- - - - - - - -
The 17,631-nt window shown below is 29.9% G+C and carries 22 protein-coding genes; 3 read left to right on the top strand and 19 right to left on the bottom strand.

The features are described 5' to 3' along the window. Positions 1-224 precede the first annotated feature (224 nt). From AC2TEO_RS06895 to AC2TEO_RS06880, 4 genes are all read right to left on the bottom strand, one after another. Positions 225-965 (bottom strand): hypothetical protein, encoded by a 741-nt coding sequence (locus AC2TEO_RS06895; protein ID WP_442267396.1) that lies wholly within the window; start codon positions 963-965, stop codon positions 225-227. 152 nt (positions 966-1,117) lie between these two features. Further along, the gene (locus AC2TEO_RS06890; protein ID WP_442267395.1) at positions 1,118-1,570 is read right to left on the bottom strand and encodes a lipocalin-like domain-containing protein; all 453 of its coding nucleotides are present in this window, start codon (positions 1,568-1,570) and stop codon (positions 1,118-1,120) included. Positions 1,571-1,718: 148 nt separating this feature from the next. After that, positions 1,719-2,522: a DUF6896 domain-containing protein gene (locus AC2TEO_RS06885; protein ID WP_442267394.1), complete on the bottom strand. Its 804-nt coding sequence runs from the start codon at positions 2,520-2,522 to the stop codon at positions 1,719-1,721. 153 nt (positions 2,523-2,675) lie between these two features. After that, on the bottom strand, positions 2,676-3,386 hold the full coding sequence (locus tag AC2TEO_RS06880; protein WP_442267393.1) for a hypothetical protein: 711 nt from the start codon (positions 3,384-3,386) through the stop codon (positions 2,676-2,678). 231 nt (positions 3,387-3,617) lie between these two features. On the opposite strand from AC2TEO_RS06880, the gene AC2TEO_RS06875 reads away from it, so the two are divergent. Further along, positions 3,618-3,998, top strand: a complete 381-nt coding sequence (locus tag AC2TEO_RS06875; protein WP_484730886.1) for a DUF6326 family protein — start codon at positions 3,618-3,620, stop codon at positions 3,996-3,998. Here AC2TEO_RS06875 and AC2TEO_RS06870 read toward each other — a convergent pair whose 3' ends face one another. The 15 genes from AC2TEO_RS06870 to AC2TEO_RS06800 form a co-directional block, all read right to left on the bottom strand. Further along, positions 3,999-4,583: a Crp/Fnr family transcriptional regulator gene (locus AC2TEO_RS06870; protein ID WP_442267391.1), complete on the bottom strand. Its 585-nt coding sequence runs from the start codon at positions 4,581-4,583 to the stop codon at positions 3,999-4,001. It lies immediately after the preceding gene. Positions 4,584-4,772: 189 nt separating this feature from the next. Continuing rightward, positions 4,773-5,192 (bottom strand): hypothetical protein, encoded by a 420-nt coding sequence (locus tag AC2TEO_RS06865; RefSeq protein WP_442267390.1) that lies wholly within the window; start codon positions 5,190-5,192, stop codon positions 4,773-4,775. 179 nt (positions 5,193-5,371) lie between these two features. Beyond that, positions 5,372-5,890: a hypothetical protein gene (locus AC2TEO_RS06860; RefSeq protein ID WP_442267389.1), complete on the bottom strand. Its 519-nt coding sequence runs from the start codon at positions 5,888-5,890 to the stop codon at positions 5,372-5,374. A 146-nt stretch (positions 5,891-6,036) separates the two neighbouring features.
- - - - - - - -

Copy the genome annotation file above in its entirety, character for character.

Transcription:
The 17,631-nt window shown below is 29.9% G+C and carries 22 protein-coding genes; 3 read left to right on the top strand and 19 right to left on the bottom strand.

The features are described 5' to 3' along the window. Positions 1-224 precede the first annotated feature (224 nt). From AC2TEO_RS06895 to AC2TEO_RS06880, 4 genes are all read right to left on the bottom strand, one after another. Positions 225-965 (bottom strand): hypothetical protein, encoded by a 741-nt coding sequence (locus AC2TEO_RS06895; protein ID WP_442267396.1) that lies wholly within the window; start codon positions 963-965, stop codon positions 225-227. 152 nt (positions 966-1,117) lie between these two features. Further along, the gene (locus AC2TEO_RS06890; protein ID WP_442267395.1) at positions 1,118-1,570 is read right to left on the bottom strand and encodes a lipocalin-like domain-containing protein; all 453 of its coding nucleotides are present in this window, start codon (positions 1,568-1,570) and stop codon (positions 1,118-1,120) included. Positions 1,571-1,718: 148 nt separating this feature from the next. After that, positions 1,719-2,522: a DUF6896 domain-containing protein gene (locus AC2TEO_RS06885; protein ID WP_442267394.1), complete on the bottom strand. Its 804-nt coding sequence runs from the start codon at positions 2,520-2,522 to the stop codon at positions 1,719-1,721. 153 nt (positions 2,523-2,675) lie between these two features. After that, on the bottom strand, positions 2,676-3,386 hold the full coding sequence (locus tag AC2TEO_RS06880; protein WP_442267393.1) for a hypothetical protein: 711 nt from the start codon (positions 3,384-3,386) through the stop codon (positions 2,676-2,678). 231 nt (positions 3,387-3,617) lie between these two features. On the opposite strand from AC2TEO_RS06880, the gene AC2TEO_RS06875 reads away from it, so the two are divergent. Further along, positions 3,618-3,998, top strand: a complete 381-nt coding sequence (locus tag AC2TEO_RS06875; protein WP_484730886.1) for a DUF6326 family protein — start codon at positions 3,618-3,620, stop codon at positions 3,996-3,998. Here AC2TEO_RS06875 and AC2TEO_RS06870 read toward each other — a convergent pair whose 3' ends face one another. The 15 genes from AC2TEO_RS06870 to AC2TEO_RS06800 form a co-directional block, all read right to left on the bottom strand. Further along, positions 3,999-4,583: a Crp/Fnr family transcriptional regulator gene (locus AC2TEO_RS06870; protein ID WP_442267391.1), complete on the bottom strand. Its 585-nt coding sequence runs from the start codon at positions 4,581-4,583 to the stop codon at positions 3,999-4,001. It lies immediately after the preceding gene. Positions 4,584-4,772: 189 nt separating this feature from the next. Continuing rightward, positions 4,773-5,192 (bottom strand): hypothetical protein, encoded by a 420-nt coding sequence (locus tag AC2TEO_RS06865; RefSeq protein WP_442267390.1) that lies wholly within the window; start codon positions 5,190-5,192, stop codon positions 4,773-4,775. 179 nt (positions 5,193-5,371) lie between these two features. Beyond that, positions 5,372-5,890: a hypothetical protein gene (locus AC2TEO_RS06860; RefSeq protein ID WP_442267389.1), complete on the bottom strand. Its 519-nt coding sequence runs from the start codon at positions 5,888-5,890 to the stop codon at positions 5,372-5,374. A 146-nt stretch (positions 5,891-6,036) separates the two neighbouring features.